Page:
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The challenges behind ‘Cabaret’

On New Year’s Eve 1929, American writer Cliff Bradshaw arrives in Germany seeking inspiration and a cheap place to stay. He winds up at the seedy, seductive Kit Kat Klub, where he meets Sally Bowles, a down-on-her-luck British singer. The next day, Sally beguiles and bullies her way into his apartment—and into his life.

Their whirlwind acquaintance soon blossoms into an unconventional partnership; meanwhile, the avant-garde decadence of Berlin is crumbling in the face of a rising totalitarian regime. Despite the danger and uncertainty that creep closer each day, Cliff and Sally cling to their dreams and each other. Tomorrow may belong to someone else, but for tonight, life is beautiful.


Jess Hirsh, cultural specialist for the Department of Theatre's production of "Cabaret."

In the decades since it opened on Broadway, “Cabaret” has come to be regarded as a classic in the musical theatre canon. However, the 1966 musical stands apart from its “Golden Age” predecessors. While musicals from the 1940s and 1950s were characterized by predictable plotlines and happy endings, “Cabaret” broke these conventions, presenting a darker, more decadent, and controversial exploration of human nature, and tackling taboo subjects such as sexuality and the politics of pre-World War II Germany.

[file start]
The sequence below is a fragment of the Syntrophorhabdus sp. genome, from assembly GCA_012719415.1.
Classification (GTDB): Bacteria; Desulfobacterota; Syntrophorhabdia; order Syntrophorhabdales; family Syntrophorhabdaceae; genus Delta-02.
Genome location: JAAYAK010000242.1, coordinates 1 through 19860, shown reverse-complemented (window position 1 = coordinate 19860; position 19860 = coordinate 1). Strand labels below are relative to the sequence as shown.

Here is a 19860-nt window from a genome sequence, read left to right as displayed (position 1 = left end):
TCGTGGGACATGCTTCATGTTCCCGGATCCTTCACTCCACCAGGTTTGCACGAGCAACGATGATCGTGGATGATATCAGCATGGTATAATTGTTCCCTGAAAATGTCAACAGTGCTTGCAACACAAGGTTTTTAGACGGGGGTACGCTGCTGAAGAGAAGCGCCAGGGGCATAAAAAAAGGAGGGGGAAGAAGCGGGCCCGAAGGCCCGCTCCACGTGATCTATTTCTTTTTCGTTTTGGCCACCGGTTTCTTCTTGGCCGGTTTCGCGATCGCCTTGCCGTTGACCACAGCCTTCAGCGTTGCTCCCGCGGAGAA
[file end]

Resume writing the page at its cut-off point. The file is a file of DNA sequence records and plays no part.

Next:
“Cabaret”’s popularity has led to multiple revivals and revisions, most recently in 1998, when Sam Mendes brought his successful West End production to Broadway. However, although the Department of Theatre’s production is based on the latest revision, the impact of the script remains the same. Its effectiveness relies in part on its ability to accurately reflect the biases and events of the time period. Some of the material can be difficult for artists to perform and for audiences to watch—particularly the implications of the Nazi Party’s rise to power, which include instances of antisemitic language and behavior.

With this in mind, the Department of Theatre hired cultural specialist Jess Hirsh, who has been providing guidance and support for the cast, creative team and production team of “Cabaret” since last fall. Earlier this month, the department’s Aaron Swenson spoke with Hirsh about her work as a cultural specialist.

Q&A with Jess Hirsh

Tickets and information


April 7-16 | Babcock Theatre
Buy tickets here or call (801) 581-7100.
Free admission for University of Utah students with Arts Pass.

Directed by David Eggers
Music by John Kander
Lyrics by Fred Ebb
Book by Joe Masteroff
Based on the play “I Am a Camera” by John Van Druten
Adapted from the novel “Goodbye to Berlin” by Christopher Isherwood